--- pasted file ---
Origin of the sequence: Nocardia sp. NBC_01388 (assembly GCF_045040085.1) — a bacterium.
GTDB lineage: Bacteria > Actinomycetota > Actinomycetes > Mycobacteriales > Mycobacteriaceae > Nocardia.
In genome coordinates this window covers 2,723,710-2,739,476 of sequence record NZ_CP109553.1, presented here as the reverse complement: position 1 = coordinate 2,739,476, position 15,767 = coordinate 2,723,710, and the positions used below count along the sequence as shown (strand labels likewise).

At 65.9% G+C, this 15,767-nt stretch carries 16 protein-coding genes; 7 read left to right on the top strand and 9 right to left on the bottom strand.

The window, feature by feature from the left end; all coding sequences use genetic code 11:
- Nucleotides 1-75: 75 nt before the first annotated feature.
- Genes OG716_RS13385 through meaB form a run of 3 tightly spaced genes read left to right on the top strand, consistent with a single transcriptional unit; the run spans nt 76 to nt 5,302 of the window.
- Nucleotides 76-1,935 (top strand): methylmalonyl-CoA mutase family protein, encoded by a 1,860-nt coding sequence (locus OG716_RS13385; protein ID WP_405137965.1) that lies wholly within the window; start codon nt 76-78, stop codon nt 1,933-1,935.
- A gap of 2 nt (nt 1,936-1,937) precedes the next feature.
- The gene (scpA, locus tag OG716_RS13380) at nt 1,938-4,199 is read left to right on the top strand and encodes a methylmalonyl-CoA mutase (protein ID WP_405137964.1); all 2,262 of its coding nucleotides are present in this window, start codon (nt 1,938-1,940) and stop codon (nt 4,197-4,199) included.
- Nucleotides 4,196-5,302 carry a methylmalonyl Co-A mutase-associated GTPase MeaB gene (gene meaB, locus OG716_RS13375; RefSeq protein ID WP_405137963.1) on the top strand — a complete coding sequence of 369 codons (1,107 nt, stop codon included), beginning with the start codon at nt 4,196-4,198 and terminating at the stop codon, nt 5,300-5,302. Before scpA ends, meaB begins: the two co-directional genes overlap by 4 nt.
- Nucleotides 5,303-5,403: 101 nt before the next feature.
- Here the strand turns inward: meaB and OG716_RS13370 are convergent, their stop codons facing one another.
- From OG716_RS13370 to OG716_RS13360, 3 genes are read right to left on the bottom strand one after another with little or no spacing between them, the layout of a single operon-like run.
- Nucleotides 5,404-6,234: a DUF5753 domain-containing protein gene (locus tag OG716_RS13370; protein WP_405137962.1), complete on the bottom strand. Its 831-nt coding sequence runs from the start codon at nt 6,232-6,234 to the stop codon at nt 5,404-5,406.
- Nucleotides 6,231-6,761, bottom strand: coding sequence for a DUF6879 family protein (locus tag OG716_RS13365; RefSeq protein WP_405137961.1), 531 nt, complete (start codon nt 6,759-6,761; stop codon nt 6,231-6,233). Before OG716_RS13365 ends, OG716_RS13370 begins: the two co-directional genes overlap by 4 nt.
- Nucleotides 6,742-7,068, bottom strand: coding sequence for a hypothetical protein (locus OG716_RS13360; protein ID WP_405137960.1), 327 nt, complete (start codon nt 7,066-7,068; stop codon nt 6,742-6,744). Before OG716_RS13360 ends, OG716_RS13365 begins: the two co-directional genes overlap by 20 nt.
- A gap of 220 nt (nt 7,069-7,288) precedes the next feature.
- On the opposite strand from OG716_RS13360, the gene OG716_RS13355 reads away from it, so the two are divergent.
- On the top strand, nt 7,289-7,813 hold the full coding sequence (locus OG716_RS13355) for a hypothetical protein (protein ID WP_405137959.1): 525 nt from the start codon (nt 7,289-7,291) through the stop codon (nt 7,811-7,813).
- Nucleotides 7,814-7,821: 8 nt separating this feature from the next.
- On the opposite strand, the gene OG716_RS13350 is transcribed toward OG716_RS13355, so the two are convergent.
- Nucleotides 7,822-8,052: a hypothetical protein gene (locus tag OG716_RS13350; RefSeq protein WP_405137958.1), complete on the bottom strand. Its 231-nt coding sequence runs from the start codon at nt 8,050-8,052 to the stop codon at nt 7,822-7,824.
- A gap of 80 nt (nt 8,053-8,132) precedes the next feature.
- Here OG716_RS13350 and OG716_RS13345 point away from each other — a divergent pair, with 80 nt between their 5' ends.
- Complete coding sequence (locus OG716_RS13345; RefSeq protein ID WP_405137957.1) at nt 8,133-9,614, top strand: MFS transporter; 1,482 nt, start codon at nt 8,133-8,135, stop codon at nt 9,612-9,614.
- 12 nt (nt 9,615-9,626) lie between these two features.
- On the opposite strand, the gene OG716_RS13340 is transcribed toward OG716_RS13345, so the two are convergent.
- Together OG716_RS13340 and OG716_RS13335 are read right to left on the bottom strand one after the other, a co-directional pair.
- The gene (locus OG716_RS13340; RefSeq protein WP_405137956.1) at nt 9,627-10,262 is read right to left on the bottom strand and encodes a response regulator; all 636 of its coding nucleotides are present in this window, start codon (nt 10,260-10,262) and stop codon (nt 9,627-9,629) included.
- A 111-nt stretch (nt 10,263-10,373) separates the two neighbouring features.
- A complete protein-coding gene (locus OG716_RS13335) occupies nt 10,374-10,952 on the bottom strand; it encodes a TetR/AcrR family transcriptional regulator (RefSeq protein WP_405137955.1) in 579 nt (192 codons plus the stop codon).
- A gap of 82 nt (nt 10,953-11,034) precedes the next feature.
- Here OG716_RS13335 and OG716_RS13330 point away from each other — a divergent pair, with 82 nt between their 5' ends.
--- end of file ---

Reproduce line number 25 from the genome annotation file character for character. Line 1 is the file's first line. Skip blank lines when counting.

- Here OG716_RS13350 and OG716_RS13345 point away from each other — a divergent pair, with 80 nt between their 5' ends.